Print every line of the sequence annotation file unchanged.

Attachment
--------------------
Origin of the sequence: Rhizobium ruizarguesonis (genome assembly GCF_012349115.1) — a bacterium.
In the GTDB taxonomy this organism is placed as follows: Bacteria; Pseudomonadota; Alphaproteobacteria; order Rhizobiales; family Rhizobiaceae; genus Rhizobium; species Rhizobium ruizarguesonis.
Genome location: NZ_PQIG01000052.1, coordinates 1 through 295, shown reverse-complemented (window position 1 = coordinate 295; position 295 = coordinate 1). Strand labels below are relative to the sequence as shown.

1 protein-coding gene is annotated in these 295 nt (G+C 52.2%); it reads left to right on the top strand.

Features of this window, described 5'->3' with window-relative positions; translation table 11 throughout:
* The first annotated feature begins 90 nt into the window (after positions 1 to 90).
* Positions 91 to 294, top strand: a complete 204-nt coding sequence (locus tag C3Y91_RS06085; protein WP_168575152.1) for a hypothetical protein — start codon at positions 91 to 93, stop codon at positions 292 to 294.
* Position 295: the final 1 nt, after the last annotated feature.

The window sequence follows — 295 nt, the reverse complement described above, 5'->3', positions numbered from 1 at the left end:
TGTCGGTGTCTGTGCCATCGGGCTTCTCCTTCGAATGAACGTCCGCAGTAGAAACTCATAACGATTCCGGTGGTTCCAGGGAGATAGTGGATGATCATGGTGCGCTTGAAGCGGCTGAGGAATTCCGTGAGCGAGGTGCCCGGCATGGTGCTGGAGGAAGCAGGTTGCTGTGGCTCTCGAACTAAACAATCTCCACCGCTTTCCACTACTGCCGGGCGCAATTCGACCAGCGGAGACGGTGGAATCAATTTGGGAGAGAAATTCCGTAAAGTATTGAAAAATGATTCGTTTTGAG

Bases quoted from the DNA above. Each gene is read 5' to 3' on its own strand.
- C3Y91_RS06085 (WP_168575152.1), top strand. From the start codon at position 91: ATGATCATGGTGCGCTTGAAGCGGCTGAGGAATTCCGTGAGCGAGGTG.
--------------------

Origin of the sequence: Rhizobium ruizarguesonis (genome assembly GCF_012349115.1) — a bacterium.
In the GTDB taxonomy this organism is placed as follows: Bacteria; Pseudomonadota; Alphaproteobacteria; order Rhizobiales; family Rhizobiaceae; genus Rhizobium; species Rhizobium ruizarguesonis.
Genome location: NZ_PQIG01000052.1, coordinates 1 through 295, shown reverse-complemented (window position 1 = coordinate 295; position 295 = coordinate 1). Strand labels below are relative to the sequence as shown.

1 protein-coding gene is annotated in these 295 nt (G+C 52.2%); it reads left to right on the top strand.

Features of this window, described 5'->3' with window-relative positions; translation table 11 throughout:
* The first annotated feature begins 90 nt into the window (after positions 1 to 90).
* Positions 91 to 294, top strand: a complete 204-nt coding sequence (locus tag C3Y91_RS06085; protein WP_168575152.1) for a hypothetical protein — start codon at positions 91 to 93, stop codon at positions 292 to 294.
* Position 295: the final 1 nt, after the last annotated feature.

The window sequence follows — 295 nt, the reverse complement described above, 5'->3', positions numbered from 1 at the left end:
TGTCGGTGTCTGTGCCATCGGGCTTCTCCTTCGAATGAACGTCCGCAGTAGAAACTCATAACGATTCCGGTGGTTCCAGGGAGATAGTGGATGATCATGGTGCGCTTGAAGCGGCTGAGGAATTCCGTGAGCGAGGTGCCCGGCATGGTGCTGGAGGAAGCAGGTTGCTGTGGCTCTCGAACTAAACAATCTCCACCGCTTTCCACTACTGCCGGGCGCAATTCGACCAGCGGAGACGGTGGAATCAATTTGGGAGAGAAATTCCGTAAAGTATTGAAAAATGATTCGTTTTGAG

Bases quoted from the DNA above. Each gene is read 5' to 3' on its own strand.
- C3Y91_RS06085 (WP_168575152.1), top strand. From the start codon at position 91: ATGATCATGGTGCGCTTGAAGCGGCTGAGGAATTCCGTGAGCGAGGTG.